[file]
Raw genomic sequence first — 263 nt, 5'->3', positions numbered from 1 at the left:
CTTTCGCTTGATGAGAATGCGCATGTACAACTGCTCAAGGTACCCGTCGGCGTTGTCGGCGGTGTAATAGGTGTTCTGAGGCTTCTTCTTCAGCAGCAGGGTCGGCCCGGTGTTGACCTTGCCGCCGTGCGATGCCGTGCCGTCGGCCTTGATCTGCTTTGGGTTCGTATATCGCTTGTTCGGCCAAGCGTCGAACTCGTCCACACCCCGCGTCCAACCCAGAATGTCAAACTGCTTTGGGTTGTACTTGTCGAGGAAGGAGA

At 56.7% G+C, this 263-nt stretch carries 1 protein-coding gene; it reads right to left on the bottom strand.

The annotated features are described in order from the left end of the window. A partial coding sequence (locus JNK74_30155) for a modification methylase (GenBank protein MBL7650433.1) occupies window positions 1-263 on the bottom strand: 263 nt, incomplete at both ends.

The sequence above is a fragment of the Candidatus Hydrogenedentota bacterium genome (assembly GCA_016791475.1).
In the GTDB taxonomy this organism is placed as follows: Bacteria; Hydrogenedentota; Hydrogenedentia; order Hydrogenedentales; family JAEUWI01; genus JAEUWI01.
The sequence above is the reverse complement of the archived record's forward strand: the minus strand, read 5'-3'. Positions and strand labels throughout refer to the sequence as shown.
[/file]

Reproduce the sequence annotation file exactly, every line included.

Raw genomic sequence first — 263 nt, 5'->3', positions numbered from 1 at the left:
CTTTCGCTTGATGAGAATGCGCATGTACAACTGCTCAAGGTACCCGTCGGCGTTGTCGGCGGTGTAATAGGTGTTCTGAGGCTTCTTCTTCAGCAGCAGGGTCGGCCCGGTGTTGACCTTGCCGCCGTGCGATGCCGTGCCGTCGGCCTTGATCTGCTTTGGGTTCGTATATCGCTTGTTCGGCCAAGCGTCGAACTCGTCCACACCCCGCGTCCAACCCAGAATGTCAAACTGCTTTGGGTTGTACTTGTCGAGGAAGGAGA

At 56.7% G+C, this 263-nt stretch carries 1 protein-coding gene; it reads right to left on the bottom strand.

The annotated features are described in order from the left end of the window. A partial coding sequence (locus JNK74_30155) for a modification methylase (GenBank protein MBL7650433.1) occupies window positions 1-263 on the bottom strand: 263 nt, incomplete at both ends.

The sequence above is a fragment of the Candidatus Hydrogenedentota bacterium genome (assembly GCA_016791475.1).
In the GTDB taxonomy this organism is placed as follows: Bacteria; Hydrogenedentota; Hydrogenedentia; order Hydrogenedentales; family JAEUWI01; genus JAEUWI01.
The sequence above is the reverse complement of the archived record's forward strand: the minus strand, read 5'-3'. Positions and strand labels throughout refer to the sequence as shown.